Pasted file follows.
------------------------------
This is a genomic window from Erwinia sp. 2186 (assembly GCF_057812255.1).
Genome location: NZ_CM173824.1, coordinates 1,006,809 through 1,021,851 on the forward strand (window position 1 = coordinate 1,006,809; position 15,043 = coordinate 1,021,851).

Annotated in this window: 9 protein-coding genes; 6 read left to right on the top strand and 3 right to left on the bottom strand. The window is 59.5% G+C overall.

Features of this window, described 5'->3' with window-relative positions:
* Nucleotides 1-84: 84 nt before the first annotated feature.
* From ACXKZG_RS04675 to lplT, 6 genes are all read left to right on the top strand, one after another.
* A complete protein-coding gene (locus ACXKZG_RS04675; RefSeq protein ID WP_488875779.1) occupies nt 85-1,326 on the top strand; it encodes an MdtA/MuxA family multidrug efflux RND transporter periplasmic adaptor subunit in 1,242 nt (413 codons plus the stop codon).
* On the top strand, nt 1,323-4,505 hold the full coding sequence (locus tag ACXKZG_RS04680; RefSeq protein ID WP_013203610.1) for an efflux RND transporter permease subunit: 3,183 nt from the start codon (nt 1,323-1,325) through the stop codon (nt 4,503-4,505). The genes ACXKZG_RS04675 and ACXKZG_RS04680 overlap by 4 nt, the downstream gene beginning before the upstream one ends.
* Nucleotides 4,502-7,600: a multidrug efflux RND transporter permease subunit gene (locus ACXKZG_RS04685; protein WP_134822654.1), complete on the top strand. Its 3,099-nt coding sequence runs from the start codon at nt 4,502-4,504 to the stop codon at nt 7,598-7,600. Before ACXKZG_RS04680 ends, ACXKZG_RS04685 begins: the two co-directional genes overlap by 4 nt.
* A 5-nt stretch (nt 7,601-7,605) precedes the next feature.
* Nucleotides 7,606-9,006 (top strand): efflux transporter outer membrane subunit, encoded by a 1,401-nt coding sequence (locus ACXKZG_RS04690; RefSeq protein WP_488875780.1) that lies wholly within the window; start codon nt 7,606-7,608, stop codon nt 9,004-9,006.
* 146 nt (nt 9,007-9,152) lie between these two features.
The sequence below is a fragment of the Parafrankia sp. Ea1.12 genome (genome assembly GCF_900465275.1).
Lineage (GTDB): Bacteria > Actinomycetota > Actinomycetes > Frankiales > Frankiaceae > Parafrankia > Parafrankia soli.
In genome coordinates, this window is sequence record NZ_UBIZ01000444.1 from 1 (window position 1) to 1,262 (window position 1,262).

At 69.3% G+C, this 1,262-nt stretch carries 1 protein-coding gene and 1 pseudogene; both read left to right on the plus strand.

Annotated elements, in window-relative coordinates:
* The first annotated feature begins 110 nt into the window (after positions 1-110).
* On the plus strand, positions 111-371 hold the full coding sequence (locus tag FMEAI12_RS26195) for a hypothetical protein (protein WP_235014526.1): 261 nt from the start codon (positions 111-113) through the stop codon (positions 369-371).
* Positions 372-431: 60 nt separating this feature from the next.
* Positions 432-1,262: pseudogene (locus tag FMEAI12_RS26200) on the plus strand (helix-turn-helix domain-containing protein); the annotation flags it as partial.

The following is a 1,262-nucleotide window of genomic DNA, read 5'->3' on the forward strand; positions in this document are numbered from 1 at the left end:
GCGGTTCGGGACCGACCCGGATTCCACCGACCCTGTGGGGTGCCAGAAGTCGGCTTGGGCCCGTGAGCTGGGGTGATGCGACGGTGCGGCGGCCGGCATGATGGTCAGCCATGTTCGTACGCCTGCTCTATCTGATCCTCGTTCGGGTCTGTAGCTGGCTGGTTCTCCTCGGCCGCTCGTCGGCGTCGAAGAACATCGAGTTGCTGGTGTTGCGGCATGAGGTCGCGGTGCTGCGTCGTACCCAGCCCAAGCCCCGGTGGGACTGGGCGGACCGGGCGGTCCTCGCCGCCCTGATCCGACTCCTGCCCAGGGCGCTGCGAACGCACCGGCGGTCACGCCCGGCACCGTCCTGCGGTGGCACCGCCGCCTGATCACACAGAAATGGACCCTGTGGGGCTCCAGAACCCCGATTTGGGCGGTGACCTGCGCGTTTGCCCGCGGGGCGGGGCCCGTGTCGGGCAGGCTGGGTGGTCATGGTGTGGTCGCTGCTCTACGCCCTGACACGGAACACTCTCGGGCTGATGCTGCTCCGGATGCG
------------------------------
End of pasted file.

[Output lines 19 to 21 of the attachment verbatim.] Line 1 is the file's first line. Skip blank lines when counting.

* On the plus strand, positions 111-371 hold the full coding sequence (locus tag FMEAI12_RS26195) for a hypothetical protein (protein WP_235014526.1): 261 nt from the start codon (positions 111-113) through the stop codon (positions 369-371).
* Positions 372-431: 60 nt separating this feature from the next.
* Positions 432-1,262: pseudogene (locus tag FMEAI12_RS26200) on the plus strand (helix-turn-helix domain-containing protein); the annotation flags it as partial.